AFTER THIS CLASS YOU’LL BE ABLE TO:
- Retouch images using Photoshop’s frequency separation technique
- Swap and combine elements within a photograph
ABOUT LISA'S CLASS:
You will learn how to use frequency separation technique in Adobe Photoshop® to adjust, and swap out elements to enhance images. You can combine elements from different images to enhance a single image. For example, taking skin from one image to use on a blown out skin image. By separating the colors and details you can work on one element without affecting the other.
WHO THIS CLASS IS FOR:
- Intermediate to Advanced Adobe Photoshop Users
- Portrait photographers
Adobe Photoshop CC 2019
ABOUT YOUR INSTRUCTOR:
Lisa Carney is a high end retoucher who has spent over two decades working with the most dynamic players in the print, motion picture, and television industries.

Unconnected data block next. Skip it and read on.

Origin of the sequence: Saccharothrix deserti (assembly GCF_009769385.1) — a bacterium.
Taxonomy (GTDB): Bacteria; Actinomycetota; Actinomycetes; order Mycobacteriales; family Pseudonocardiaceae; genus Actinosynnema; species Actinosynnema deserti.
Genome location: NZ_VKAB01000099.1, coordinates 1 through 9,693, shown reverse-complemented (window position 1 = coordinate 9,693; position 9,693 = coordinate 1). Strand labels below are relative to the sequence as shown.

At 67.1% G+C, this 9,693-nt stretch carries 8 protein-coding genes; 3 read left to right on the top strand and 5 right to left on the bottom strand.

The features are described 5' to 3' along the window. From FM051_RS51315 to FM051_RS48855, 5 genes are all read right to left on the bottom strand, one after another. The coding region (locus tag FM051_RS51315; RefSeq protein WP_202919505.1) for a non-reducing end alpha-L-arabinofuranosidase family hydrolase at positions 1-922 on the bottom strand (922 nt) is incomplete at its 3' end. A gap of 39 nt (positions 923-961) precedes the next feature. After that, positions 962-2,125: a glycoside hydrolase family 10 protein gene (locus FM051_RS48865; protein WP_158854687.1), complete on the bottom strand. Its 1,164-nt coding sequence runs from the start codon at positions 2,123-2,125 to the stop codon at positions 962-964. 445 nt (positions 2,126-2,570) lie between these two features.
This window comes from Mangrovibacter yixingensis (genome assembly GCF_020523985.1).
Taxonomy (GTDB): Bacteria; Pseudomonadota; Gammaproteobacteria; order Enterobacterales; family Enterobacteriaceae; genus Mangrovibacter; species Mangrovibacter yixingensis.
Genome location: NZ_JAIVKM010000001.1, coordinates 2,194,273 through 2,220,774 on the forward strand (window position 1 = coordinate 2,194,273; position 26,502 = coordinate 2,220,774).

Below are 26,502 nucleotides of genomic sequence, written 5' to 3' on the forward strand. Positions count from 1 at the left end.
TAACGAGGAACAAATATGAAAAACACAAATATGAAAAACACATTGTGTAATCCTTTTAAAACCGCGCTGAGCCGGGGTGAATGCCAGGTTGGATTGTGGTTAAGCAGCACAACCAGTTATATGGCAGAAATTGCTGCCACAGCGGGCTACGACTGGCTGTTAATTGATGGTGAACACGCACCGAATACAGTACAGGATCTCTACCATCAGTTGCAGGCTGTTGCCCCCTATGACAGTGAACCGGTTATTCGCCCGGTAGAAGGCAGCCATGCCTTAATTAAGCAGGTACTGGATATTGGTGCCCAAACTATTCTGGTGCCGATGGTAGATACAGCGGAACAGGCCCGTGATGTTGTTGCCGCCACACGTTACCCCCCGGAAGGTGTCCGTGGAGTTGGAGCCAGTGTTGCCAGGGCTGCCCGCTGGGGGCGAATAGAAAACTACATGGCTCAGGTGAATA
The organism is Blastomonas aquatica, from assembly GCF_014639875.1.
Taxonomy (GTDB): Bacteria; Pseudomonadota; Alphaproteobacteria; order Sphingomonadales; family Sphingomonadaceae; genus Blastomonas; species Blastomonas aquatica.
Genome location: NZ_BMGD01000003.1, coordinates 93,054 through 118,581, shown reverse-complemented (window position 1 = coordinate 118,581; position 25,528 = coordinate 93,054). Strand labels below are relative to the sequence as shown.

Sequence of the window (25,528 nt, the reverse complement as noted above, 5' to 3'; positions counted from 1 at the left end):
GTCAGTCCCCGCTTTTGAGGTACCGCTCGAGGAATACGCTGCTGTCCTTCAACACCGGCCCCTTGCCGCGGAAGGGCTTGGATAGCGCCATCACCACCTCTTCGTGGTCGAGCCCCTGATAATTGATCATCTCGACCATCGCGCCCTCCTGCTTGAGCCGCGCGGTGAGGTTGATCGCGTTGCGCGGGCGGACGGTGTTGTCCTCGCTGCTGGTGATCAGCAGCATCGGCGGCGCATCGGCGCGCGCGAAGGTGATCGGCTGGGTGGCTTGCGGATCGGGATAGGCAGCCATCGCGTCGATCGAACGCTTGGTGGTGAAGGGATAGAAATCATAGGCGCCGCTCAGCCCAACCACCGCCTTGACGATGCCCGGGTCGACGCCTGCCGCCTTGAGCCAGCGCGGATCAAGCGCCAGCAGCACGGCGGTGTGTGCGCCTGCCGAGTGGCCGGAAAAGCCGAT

Besides being a regular presenter at the Adobe MAX conference, her teaching roster runs the gamut from beginners to professional retouchers, and includes universities, design studios, movie studios, corporations, and private students.
Lisa has worked with all major movie studios and many television networks including Disney, Buena Vista, Paramount, 20th Century Fox, Fox Searchlight, Sony, Universal, Newline, Columbia, MGM, ABC Television, ESPN, TNT, CNN, CBS, CW,Warner Brothers and Sony.
Advertising credits include Burger King, Baskin-Robbins, Lowes, Jordana Cosmetics, Strategic Perceptions, Mattel, Chrysler, Mercedes, Mazda and Best Buy.